Is selective news avoidance really an issue?  

If individuals limit their exposure to certain types of news but still consume a significant amount overall, can this truly be classified as avoidance? Research by Dr Palmera, Toff, and Kleis Nielsen indicates that selective avoiders, who might bypass certain news sources or topics, often remain as informed as those who don’t engage in selective avoidance.  

This observation forces a re-evaluation of our understanding of news engagement, suggesting a continuum of behaviours from selective to comprehensive engagement rather than a strict dichotomy of engagement versus avoidance. 

It also pushes us to reconsider the implications for news publishers. For instance, it has been observed that selective avoiders show a relative preference for positive or solutions-focused content. This preference signals an opportunity for news organisations to diversify their content strategies, incorporating more positive and solutions-based stories to attract and engage this audience segment.  

News outsiders: A better term? 

The concept of “news outsiders” is gaining traction as a more nuanced way to understand individuals who do not engage with traditional news media. Unlike the term “news avoiders,” which implies a deliberate choice, “news outsiders” suggests that certain individuals are not being adequately reached or served by existing news formats and content. This distinction is important because it shifts the focus from individual choice to the broader systemic and structural challenges within media dissemination and consumption.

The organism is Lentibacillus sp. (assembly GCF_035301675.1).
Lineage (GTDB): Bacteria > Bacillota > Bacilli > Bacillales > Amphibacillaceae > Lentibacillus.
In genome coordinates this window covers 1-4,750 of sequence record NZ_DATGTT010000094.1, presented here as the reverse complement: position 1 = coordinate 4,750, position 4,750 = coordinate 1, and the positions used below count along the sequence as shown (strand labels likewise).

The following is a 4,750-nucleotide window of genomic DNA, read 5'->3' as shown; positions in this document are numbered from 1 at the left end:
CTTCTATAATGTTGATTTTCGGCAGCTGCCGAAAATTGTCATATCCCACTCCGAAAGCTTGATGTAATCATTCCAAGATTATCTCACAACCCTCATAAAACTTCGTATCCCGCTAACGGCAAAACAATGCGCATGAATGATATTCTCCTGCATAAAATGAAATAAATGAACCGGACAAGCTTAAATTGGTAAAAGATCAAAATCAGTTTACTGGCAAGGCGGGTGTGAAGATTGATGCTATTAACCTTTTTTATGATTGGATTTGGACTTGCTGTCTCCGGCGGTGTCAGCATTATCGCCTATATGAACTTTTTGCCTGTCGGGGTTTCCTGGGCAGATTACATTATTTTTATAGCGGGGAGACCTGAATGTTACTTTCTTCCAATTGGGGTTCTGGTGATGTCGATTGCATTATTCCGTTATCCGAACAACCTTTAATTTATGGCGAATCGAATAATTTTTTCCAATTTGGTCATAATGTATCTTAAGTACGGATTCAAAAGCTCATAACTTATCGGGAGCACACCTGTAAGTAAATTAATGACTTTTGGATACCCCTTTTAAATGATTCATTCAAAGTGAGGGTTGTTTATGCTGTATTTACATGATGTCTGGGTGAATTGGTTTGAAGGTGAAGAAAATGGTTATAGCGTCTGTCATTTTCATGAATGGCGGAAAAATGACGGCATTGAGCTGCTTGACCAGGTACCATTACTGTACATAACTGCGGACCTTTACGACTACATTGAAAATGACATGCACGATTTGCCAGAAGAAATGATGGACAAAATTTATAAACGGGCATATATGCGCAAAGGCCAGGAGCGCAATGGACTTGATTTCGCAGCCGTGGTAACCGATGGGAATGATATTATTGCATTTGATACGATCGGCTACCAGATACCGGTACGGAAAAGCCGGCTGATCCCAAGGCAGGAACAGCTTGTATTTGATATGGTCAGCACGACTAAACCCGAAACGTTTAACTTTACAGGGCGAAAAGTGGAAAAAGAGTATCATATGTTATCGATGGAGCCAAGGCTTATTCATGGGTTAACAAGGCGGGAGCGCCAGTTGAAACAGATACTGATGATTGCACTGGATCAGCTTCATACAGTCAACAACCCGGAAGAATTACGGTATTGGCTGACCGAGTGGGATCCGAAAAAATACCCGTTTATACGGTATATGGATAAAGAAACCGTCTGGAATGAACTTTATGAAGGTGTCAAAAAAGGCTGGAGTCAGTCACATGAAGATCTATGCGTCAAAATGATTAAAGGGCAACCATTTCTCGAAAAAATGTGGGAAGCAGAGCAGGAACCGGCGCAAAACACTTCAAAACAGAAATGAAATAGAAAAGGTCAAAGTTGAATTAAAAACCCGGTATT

Schibsted’s IN/LAB initiative is at the forefront of addressing this issue by experimenting with new approaches to connect with these underrepresented audiences. They aim to prototype future news experiences that cater to the diverse needs and preferences of different societal groups, particularly those characterised by lower socioeconomic status, younger age groups, and residents of multicultural areas. By embracing design thinking and emerging technologies, IN/LAB seeks to establish trustful dialogues and genuinely listen to the perspectives of news outsiders, identifying pain points in current news journalism that contribute to their disengagement. 

Takeaways for publishers 

The message for publishers is unmistakable: a significant opportunity exists to win back and engage audiences who have distanced themselves from news content. Understanding why people avoid news—whether due to negativity or irrelevance—can guide publishers to adapt their content and formats.  

Here are some ways publishers can take action:  

  1. Adjust news channels and formats: Customising news formats and seeking innovative methods to connect with news avoiders in their habitual digital spaces can narrow the divide between news organisations and potential readers. This approach may include tapping into social media, podcasts, or other digital channels favoured by younger or more diverse demographic groups. 
  1. Consider adopting a constructive news strategy: Incorporating a greater number of positive news stories emerges as another pivotal strategy for publishers. By focusing on solution-based journalism, publishers can mitigate the negativity bias prevalent in news coverage and address one of the preferences of selective news avoiders.  
  1. Engage directly with news avoiders: Understanding their reasons to fully or selectively avoid the news opens up invaluable opportunities to tailor news content more effectively. Such engagement can uncover specific themes, presentation styles, and formats that resonate with news avoiders, offering a blueprint for making news more appealing. 


Sarah Cool-Fergus